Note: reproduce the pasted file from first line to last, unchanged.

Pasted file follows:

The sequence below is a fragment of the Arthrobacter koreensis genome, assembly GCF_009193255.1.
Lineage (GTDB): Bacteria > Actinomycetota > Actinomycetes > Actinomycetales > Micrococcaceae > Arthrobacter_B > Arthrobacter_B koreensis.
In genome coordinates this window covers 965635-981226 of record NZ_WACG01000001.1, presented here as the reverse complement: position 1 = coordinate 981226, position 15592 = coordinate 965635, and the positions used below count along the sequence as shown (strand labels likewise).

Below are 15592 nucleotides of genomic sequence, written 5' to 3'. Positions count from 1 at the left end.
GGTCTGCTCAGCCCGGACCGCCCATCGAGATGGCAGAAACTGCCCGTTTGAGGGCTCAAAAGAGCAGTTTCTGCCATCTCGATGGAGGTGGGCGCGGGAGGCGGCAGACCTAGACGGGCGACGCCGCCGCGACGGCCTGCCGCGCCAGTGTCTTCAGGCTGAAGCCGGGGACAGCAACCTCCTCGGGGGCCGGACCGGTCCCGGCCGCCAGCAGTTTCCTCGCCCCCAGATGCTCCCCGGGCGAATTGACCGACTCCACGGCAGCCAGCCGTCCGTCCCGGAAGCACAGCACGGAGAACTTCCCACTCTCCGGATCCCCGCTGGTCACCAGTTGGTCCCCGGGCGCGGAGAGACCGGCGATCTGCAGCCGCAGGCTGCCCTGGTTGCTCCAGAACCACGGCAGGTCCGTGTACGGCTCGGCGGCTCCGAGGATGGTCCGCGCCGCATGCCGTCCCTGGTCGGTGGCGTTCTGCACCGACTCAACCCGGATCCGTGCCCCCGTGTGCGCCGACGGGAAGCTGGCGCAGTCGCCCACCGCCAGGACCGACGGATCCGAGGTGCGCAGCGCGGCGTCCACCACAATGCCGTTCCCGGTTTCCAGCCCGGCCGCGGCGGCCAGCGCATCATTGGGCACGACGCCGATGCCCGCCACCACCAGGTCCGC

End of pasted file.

The sequence below is a fragment of the Arthrobacter koreensis genome, assembly GCF_009193255.1.
Lineage (GTDB): Bacteria > Actinomycetota > Actinomycetes > Actinomycetales > Micrococcaceae > Arthrobacter_B > Arthrobacter_B koreensis.
In genome coordinates this window covers 965635-981226 of record NZ_WACG01000001.1, presented here as the reverse complement: position 1 = coordinate 981226, position 15592 = coordinate 965635, and the positions used below count along the sequence as shown (strand labels likewise).

Below are 15592 nucleotides of genomic sequence, written 5' to 3'. Positions count from 1 at the left end.
GGTCTGCTCAGCCCGGACCGCCCATCGAGATGGCAGAAACTGCCCGTTTGAGGGCTCAAAAGAGCAGTTTCTGCCATCTCGATGGAGGTGGGCGCGGGAGGCGGCAGACCTAGACGGGCGACGCCGCCGCGACGGCCTGCCGCGCCAGTGTCTTCAGGCTGAAGCCGGGGACAGCAACCTCCTCGGGGGCCGGACCGGTCCCGGCCGCCAGCAGTTTCCTCGCCCCCAGATGCTCCCCGGGCGAATTGACCGACTCCACGGCAGCCAGCCGTCCGTCCCGGAAGCACAGCACGGAGAACTTCCCACTCTCCGGATCCCCGCTGGTCACCAGTTGGTCCCCGGGCGCGGAGAGACCGGCGATCTGCAGCCGCAGGCTGCCCTGGTTGCTCCAGAACCACGGCAGGTCCGTGTACGGCTCGGCGGCTCCGAGGATGGTCCGCGCCGCATGCCGTCCCTGGTCGGTGGCGTTCTGCACCGACTCAACCCGGATCCGTGCCCCCGTGTGCGCCGACGGGAAGCTGGCGCAGTCGCCCACCGCCAGGACCGACGGATCCGAGGTGCGCAGCGCGGCGTCCACCACAATGCCGTTCCCGGTTTCCAGCCCGGCCGCGGCGGCCAGCGCATCATTGGGCACGACGCCGATGCCCGCCACCACCAGGTCCGC